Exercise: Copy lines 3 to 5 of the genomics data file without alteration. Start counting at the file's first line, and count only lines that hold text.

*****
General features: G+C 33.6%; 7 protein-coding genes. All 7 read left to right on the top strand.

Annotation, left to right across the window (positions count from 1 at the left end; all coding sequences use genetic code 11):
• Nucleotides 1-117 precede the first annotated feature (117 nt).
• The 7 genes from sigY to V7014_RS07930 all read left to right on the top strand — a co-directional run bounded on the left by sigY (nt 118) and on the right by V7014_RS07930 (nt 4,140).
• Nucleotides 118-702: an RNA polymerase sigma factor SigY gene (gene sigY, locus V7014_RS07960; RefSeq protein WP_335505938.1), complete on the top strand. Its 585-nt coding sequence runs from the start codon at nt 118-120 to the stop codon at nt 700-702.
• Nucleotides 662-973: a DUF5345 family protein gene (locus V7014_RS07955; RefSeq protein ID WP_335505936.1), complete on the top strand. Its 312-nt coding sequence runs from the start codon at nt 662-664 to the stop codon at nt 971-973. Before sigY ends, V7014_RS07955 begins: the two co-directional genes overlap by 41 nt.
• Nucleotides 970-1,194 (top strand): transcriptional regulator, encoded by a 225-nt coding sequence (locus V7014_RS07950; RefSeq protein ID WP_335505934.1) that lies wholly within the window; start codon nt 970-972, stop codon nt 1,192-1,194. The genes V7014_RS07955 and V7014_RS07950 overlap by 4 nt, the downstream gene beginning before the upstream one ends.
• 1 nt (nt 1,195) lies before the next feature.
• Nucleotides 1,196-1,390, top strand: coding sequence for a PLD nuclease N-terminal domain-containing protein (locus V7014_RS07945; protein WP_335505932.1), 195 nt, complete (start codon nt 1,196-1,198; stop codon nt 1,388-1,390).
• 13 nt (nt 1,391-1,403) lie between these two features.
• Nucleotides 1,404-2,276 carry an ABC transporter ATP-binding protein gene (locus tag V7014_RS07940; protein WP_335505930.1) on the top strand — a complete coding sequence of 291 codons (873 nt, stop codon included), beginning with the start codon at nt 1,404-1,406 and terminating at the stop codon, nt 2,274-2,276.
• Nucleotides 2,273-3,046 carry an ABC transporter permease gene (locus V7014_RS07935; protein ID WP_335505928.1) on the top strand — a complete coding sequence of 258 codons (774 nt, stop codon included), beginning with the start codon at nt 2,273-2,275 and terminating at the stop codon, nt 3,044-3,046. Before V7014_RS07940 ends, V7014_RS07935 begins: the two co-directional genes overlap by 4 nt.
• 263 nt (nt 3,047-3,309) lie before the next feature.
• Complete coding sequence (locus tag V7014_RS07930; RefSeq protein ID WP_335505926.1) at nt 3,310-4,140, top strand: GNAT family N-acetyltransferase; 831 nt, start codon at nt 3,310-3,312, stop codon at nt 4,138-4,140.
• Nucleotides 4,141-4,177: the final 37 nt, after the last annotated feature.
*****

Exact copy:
• Nucleotides 1-117 precede the first annotated feature (117 nt).
• The 7 genes from sigY to V7014_RS07930 all read left to right on the top strand — a co-directional run bounded on the left by sigY (nt 118) and on the right by V7014_RS07930 (nt 4,140).
• Nucleotides 118-702: an RNA polymerase sigma factor SigY gene (gene sigY, locus V7014_RS07960; RefSeq protein WP_335505938.1), complete on the top strand. Its 585-nt coding sequence runs from the start codon at nt 118-120 to the stop codon at nt 700-702.